His scent was different that night. Strange, sick, synthetic, cough-syrup sweet. “I think I’m coming down with something,” he muttered.
That evening as he lay smeared on the couch, he pulled me to him. Deep, painful breaths. Heavy silence. Then, “Baby, I can’t party like that anymore.”
“Yeah, love. I can feel it’s taking a toll on you.”
“Elizabeth….” More silence. A long sigh. Staccato breaths. I could see that he was struggling inside of himself. He wanted to tell me something. I coaxed him.
“Love,” I said gently, “you can talk to me. I can feel you want to. I’m here for you.”
“I…I didn’t just drink when I was down in San Diego this time,” he said ominously. My heart sank.
“What else did you do, Love?” I asked softly. “You know what I did.” No.
“Say it, Chor. I need you to just say it.” He looked away, into some other world. “Heroin. I did heroin.”
I fell back on the couch next to him, stunned. We lay looking at the ceiling. The sky fell.
How could this happen? He had left that dead-end road over 13 years ago, long before he met me. His greatest fear had been relapsing. His greatest hope had been staying clean. He had vowed to never return. “So…do you intend to heal?” I asked. “Are you going to stay away from that shit?”
“Yes,” he said desperately. “I NEED to. I can’t go back to that. I’m sorry. I’m so sorry. I feel so ashamed.” “Did you inject it?” I asked bluntly.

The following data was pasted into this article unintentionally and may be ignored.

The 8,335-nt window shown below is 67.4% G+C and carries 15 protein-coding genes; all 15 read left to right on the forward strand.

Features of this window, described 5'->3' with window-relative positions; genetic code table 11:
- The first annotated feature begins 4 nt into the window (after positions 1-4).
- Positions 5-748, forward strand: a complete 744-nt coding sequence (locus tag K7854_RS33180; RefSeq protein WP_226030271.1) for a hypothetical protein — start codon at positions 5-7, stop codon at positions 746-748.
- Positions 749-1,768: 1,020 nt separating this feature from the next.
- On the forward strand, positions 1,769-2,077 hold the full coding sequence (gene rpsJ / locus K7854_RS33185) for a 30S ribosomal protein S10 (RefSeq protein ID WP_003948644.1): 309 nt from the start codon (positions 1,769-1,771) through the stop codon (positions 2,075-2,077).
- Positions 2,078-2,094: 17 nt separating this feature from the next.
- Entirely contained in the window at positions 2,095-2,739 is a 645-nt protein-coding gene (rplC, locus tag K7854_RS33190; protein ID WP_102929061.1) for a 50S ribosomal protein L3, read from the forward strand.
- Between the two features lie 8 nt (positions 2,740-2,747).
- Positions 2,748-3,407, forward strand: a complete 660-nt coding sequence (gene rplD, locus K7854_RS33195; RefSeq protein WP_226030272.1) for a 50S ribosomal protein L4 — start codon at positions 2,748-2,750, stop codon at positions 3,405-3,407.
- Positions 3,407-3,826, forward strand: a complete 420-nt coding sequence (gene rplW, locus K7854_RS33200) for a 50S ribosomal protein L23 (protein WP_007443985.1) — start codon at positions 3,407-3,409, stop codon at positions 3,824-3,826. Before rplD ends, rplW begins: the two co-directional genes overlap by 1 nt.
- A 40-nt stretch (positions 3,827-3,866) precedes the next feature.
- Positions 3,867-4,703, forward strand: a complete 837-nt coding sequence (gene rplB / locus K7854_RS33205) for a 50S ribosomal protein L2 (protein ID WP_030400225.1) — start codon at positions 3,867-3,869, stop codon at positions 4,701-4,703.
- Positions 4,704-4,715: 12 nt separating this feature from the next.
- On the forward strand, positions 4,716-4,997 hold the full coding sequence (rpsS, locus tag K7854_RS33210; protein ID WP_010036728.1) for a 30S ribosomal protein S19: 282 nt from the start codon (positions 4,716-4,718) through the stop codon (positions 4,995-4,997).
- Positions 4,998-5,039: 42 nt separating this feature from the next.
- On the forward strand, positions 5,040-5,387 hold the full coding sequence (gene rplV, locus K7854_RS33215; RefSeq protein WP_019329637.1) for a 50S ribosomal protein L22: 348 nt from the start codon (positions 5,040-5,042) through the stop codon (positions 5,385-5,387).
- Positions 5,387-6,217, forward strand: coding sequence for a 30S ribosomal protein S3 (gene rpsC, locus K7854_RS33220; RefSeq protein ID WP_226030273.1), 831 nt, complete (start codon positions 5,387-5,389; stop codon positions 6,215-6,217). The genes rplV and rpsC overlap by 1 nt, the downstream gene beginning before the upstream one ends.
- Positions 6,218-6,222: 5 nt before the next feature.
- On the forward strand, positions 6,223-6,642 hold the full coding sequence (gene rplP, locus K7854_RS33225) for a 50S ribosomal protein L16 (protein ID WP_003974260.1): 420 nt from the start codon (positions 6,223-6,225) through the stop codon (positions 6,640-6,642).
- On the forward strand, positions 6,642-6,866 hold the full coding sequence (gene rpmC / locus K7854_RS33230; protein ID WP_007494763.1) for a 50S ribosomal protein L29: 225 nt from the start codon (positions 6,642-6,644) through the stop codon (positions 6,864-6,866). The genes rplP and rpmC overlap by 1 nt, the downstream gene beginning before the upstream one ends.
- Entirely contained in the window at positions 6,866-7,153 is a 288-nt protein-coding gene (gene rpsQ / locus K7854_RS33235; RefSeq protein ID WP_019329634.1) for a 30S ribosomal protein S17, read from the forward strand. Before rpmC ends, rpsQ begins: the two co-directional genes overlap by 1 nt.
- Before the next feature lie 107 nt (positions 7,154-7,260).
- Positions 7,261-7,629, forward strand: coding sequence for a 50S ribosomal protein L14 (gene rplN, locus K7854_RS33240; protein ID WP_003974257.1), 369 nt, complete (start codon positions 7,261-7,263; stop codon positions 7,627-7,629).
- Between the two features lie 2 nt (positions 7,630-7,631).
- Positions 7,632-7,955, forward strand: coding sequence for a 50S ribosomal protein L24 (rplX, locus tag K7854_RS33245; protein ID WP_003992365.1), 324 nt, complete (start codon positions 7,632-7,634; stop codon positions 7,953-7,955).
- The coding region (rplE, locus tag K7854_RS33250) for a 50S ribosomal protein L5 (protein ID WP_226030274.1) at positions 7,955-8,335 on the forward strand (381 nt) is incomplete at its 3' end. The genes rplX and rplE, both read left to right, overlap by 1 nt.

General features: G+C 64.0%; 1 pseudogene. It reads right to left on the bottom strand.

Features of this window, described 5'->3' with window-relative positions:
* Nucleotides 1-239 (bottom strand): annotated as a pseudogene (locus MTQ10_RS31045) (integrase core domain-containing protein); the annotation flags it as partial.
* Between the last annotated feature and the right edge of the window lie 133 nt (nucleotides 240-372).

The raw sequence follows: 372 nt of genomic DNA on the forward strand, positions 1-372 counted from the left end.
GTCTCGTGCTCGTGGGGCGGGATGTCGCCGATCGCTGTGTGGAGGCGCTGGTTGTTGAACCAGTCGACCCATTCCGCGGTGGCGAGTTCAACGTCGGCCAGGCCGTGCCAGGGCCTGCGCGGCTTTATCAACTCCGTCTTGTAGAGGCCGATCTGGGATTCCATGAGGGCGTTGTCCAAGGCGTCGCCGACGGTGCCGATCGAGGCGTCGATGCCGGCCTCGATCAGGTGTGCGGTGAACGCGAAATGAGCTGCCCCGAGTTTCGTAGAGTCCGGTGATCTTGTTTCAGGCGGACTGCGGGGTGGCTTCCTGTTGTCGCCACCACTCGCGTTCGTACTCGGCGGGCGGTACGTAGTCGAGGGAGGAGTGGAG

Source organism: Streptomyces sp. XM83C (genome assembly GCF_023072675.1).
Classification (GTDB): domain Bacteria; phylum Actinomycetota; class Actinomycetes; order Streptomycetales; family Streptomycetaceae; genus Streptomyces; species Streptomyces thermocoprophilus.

“Yes,” he answered, soft and open. “How many times did you use?” I asked. “A few.”
“Did you use clean needles?” I probed with urgency. “Yes!” he answered emphatically. “I bought them myself.”
Then his words grasped, as if for a life raft. “I won’t use again. I promise.” Famous last words.
“Do you still love me?” he implored, with all the power and pride drained from his face. A frightened little boy lived in him. “I need you. Don’t leave me. I love you. Please, Elizabeth—don’t leave me.”
“Of course I still love you. I love you unconditionally,” I paused, pensive, “but living here and being with me does have some conditions. I need to keep this home safe for my son and for myself. I will always love you, but there have to be some boundaries here.”
I was a mama lion. My son, Kyle, was just 15 and lived with us part time. I had to protect his heart as well as his safety. He looked up to Chor. He respected Chor’s public stance against drugs. I didn’t want him to see his hero like this. What if Chor couldn’t stop using? What if he brought drugs into our home? What if…what if ? A million tragic scenarios ran through my mind.